Comcast taking proposals for black-owned networks

Comcast Center headquarters in Philadelphia. Image: Comcast
Comcast’s strategy for addressing the issue of program diversity has come under fire from progressive groups like Public Knowledge and media mogul Byron Allen.

Five years after closing its acquisition of NBCUniversal, Comcast is still executing a key regulatory condition.

Comcast announced today that its accepting proposals for two African-American-owned networks that will launch in select areas of its footprint by January 2019.

The announcement comes a month after the MSO trumpeted its selection of two independent networks launched by Hispanic-American owners, Primo and Kids Central. 

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Comcast has set up a website to outline what it’s looking for with the proposals, and to accept them. The deadline is March 15.

RELATED: Comcast/NBCU merger threatening programmer diversity, Public Knowledge and Common Cause say

The cable company said it has launched more than 20 independent programming networks since 2011, a list that also includes Aspire and Revolt, which are majority-owned by African-Americans. 

“We are looking forward to receiving another round of great proposals as we begin the process to launch two more African American majority owned networks,” said Justin Smith, senior VP of content acquisition for Comcast Cable, in a statement.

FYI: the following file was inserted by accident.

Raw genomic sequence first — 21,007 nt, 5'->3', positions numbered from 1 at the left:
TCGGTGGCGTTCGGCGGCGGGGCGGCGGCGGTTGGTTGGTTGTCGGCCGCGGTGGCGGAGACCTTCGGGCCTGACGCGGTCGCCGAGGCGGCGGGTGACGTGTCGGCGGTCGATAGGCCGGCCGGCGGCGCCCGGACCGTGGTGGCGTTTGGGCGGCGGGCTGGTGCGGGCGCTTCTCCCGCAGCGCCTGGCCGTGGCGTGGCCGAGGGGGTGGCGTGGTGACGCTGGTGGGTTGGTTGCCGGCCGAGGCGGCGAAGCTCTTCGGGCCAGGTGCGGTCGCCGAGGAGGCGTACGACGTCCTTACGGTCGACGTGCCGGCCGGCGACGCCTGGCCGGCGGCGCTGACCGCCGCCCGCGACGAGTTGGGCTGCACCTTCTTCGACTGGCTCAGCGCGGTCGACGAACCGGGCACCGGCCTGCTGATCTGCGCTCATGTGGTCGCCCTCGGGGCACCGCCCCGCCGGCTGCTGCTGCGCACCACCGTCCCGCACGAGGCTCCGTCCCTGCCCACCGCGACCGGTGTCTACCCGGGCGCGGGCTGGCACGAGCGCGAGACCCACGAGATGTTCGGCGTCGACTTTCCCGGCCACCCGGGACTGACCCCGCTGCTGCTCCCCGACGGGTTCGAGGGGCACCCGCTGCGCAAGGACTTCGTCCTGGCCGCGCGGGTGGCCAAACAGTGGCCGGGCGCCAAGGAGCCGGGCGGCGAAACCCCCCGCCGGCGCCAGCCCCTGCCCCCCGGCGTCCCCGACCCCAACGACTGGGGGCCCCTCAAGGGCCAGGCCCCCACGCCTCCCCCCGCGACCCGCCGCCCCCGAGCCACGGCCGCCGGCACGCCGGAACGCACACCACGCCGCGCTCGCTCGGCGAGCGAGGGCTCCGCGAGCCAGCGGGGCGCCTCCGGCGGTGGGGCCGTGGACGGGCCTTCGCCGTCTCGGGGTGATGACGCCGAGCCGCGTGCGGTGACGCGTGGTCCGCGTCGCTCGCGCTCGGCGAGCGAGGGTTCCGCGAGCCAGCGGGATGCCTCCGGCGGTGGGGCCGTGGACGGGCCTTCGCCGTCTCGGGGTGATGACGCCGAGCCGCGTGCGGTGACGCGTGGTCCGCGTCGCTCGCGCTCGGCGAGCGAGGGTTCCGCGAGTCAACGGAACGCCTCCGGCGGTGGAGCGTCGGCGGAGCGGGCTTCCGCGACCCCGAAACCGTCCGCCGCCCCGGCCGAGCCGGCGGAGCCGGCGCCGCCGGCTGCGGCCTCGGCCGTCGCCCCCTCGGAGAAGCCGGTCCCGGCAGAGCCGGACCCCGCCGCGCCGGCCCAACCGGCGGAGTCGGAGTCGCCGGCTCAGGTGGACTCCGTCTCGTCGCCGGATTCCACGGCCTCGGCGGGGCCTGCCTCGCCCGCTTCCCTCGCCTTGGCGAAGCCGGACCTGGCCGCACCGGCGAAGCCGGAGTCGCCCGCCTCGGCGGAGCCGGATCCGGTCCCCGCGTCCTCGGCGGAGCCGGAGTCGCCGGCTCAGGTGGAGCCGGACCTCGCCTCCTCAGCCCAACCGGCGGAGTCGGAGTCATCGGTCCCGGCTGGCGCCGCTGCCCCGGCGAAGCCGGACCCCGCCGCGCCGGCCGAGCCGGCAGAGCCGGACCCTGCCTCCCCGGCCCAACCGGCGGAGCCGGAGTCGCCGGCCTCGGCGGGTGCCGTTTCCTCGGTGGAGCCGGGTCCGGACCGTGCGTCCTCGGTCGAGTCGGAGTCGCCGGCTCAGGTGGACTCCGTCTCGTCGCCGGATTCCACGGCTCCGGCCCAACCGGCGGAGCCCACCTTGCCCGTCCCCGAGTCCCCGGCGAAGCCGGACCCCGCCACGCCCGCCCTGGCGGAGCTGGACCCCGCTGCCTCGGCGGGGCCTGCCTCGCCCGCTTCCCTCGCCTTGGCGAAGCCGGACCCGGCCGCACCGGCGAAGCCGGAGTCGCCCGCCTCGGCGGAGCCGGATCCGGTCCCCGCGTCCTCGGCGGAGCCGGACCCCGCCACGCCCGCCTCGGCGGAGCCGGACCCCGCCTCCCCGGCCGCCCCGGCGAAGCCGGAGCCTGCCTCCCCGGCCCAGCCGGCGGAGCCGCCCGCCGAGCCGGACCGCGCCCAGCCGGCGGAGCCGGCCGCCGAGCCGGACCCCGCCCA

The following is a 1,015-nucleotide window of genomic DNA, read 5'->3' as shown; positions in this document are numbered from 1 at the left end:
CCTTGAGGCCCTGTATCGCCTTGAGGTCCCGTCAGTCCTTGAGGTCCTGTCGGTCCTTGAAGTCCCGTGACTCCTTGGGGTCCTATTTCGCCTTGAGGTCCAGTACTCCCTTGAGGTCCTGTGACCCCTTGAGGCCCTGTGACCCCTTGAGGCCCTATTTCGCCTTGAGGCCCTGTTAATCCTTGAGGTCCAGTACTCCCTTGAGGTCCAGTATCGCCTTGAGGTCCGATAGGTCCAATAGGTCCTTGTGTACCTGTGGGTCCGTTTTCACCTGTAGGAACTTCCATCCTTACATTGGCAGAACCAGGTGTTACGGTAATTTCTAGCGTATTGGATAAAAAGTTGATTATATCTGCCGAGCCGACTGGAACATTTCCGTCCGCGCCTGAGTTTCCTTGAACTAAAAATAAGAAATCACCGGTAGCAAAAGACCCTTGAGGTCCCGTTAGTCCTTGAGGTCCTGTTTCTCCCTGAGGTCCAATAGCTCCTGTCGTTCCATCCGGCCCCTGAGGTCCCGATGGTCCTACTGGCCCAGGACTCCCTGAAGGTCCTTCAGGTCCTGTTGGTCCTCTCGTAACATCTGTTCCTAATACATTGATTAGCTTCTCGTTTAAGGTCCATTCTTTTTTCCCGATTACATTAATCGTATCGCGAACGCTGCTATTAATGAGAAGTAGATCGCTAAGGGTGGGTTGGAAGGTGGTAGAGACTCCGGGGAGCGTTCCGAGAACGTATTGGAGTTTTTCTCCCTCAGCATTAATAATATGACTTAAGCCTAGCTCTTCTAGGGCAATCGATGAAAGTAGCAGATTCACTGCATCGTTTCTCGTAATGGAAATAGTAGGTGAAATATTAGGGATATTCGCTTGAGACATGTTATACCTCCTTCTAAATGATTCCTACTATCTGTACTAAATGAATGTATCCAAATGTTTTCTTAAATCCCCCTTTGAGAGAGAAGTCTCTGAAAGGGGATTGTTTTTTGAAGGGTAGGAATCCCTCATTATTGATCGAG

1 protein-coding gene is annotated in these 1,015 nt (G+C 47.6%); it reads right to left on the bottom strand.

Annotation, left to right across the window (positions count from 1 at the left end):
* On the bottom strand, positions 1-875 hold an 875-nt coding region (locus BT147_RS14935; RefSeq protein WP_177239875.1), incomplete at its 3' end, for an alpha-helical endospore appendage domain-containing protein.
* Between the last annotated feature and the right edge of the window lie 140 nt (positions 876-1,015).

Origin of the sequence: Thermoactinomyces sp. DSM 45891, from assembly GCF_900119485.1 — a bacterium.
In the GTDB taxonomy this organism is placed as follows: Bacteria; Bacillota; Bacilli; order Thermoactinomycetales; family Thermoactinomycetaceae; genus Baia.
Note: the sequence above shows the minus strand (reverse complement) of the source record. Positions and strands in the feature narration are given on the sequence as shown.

Comcast’s strategy for addressing the issue of program diversity has come under fire from progressive groups like Public Knowledge, as well as African-American media mogul Byron Allen, who has filed several lawsuits against pay-TV operators, including Comcast, for allegedly lacking of program diversity.  

RELATED: Comcast has not met NBCU diversity conditions, Byron Allen says in FCC petition

"Rather than negotiate in good faith with an established program provider that is 100 percent owned by an African-American, Comcast has chosen to deal with organizations that are nothing more than front organizations, fronts to each of which one prominent African American has lent his name while non-African-Americans call the shots and reap the benefits," Allen said in an FCC petition against Comcast, filed back in March. 

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